<p>Gnaeus Naevius (ca. 270 BC – 201 BC) was a Roman epic poet and dramatist of the Old Latin period. He had a notable literary career at Rome until his satiric comments delivered in comedy angered the Metelli family, one of whom was consul. After a sojourn in prison he recanted and was set free by the tribunes (who had the tribunician power, in essence the power of habeas corpus). After a second offense he was exiled to Tunisia, where he wrote his own epitaph and committed suicide. His comedies were in the genre of Palliata Comoedia, an adaptation of Greek New Comedy. A soldier in the Punic Wars, he was highly patriotic, inventing a new genre called Praetextae Fabulae, an extension of tragedy to Roman national figures or incidents, named after the Toga praetexta worn by high officials. Only fragments of several poems survive.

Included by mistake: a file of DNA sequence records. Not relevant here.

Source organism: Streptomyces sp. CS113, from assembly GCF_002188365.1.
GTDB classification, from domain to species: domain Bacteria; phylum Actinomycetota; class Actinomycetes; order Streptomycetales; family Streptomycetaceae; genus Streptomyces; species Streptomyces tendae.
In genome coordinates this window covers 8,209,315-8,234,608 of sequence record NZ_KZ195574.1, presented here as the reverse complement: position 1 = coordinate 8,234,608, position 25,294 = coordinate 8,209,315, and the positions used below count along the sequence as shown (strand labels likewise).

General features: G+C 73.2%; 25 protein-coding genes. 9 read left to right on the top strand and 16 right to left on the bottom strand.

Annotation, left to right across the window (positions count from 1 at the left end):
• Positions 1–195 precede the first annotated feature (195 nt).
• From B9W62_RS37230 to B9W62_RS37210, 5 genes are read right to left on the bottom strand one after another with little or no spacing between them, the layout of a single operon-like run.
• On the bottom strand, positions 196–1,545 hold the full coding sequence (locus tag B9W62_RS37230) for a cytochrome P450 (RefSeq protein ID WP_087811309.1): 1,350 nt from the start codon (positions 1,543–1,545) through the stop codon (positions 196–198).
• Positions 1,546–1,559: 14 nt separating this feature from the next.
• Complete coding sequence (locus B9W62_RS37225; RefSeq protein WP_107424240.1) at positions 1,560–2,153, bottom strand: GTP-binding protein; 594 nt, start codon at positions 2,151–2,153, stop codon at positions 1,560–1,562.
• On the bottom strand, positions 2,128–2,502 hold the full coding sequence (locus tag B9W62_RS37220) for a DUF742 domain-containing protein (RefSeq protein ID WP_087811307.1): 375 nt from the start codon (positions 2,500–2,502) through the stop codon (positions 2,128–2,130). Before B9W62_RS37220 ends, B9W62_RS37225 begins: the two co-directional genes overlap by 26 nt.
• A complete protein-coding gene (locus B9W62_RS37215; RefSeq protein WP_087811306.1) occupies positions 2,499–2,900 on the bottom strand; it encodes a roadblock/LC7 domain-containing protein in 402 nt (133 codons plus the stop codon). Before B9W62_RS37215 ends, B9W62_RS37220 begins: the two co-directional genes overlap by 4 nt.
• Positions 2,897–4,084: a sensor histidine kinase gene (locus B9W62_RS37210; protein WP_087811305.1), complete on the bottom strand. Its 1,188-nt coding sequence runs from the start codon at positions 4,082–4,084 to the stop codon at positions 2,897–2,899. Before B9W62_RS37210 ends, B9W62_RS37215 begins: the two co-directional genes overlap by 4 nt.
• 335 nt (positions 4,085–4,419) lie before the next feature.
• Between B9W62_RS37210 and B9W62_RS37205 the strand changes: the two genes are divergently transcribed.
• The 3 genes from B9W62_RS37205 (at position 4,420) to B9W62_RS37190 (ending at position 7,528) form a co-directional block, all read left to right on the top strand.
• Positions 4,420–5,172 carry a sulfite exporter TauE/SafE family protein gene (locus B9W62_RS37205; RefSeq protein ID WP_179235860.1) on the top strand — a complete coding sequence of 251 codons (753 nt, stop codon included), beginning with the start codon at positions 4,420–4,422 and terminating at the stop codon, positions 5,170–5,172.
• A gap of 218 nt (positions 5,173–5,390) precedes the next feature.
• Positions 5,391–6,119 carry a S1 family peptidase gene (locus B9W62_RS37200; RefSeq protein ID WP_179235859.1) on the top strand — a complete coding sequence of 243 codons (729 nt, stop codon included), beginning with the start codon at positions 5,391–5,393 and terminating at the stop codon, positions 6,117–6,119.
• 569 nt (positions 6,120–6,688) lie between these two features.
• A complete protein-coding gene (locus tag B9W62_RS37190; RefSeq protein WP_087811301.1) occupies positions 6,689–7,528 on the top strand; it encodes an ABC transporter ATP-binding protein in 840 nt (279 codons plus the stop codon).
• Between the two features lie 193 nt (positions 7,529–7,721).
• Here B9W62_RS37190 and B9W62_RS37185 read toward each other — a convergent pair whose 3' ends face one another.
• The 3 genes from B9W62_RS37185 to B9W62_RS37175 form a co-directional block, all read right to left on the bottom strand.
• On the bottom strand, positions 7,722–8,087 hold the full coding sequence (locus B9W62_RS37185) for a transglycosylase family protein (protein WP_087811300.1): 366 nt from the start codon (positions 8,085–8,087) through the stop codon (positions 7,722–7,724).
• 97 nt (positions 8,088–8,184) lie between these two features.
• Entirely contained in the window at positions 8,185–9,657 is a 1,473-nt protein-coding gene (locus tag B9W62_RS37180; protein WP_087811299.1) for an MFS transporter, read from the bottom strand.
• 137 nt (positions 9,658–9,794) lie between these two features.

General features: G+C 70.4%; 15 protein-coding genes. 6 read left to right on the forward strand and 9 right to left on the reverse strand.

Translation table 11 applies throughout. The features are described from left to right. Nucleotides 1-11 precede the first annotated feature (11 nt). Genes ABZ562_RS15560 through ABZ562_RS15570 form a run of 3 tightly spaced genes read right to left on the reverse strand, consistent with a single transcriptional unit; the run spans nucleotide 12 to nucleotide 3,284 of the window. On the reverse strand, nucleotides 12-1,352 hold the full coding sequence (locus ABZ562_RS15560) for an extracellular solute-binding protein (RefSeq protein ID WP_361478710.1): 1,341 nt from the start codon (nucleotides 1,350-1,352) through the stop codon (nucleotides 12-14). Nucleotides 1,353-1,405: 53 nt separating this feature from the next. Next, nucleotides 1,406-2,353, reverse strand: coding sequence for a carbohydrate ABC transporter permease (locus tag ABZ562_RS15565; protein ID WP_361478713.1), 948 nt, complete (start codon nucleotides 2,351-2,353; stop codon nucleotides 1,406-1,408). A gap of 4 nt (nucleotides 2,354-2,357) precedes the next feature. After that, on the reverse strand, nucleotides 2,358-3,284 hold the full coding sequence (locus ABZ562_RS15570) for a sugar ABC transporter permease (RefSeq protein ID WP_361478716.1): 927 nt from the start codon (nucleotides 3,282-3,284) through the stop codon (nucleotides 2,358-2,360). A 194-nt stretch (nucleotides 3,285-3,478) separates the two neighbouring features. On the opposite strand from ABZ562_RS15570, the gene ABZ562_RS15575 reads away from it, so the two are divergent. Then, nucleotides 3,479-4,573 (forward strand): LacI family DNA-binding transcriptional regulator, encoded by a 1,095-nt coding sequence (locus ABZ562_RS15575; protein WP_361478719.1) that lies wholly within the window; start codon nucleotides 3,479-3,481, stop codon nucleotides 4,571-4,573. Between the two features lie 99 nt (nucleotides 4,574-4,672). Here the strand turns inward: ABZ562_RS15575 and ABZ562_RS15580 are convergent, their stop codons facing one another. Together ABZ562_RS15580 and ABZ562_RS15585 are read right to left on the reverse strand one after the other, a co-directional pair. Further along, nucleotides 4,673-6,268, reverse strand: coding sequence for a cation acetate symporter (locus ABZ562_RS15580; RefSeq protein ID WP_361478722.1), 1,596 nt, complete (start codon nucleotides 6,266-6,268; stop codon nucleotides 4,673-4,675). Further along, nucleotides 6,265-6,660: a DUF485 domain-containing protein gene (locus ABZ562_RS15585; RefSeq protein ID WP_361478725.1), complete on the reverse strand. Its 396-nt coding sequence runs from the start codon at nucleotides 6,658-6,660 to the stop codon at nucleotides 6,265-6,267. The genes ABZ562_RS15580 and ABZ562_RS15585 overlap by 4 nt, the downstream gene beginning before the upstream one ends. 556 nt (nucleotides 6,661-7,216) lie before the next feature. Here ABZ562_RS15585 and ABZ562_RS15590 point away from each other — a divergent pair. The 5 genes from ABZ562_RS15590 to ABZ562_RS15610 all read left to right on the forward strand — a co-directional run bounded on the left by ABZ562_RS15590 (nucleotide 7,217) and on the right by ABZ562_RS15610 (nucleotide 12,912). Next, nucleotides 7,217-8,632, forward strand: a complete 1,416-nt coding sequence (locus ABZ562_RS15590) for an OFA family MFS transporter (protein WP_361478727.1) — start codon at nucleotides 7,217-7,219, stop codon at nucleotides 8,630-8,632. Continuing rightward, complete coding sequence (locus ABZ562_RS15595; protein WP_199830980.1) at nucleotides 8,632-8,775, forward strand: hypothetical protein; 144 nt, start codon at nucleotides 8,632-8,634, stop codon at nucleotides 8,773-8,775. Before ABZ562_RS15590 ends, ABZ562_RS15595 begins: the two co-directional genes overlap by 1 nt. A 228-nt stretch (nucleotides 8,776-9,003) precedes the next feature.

There is great uncertainty in regard to his life. From the expression of Gellius, characterizing his epitaph as written in a vein of Campanian arrogance, it has been inferred that he was born in one of the Latin communities settled in Campania. But the phrase 'Campanian arrogance' seems to have been used proverbially for boastfulness; and, as there was a plebeian</p>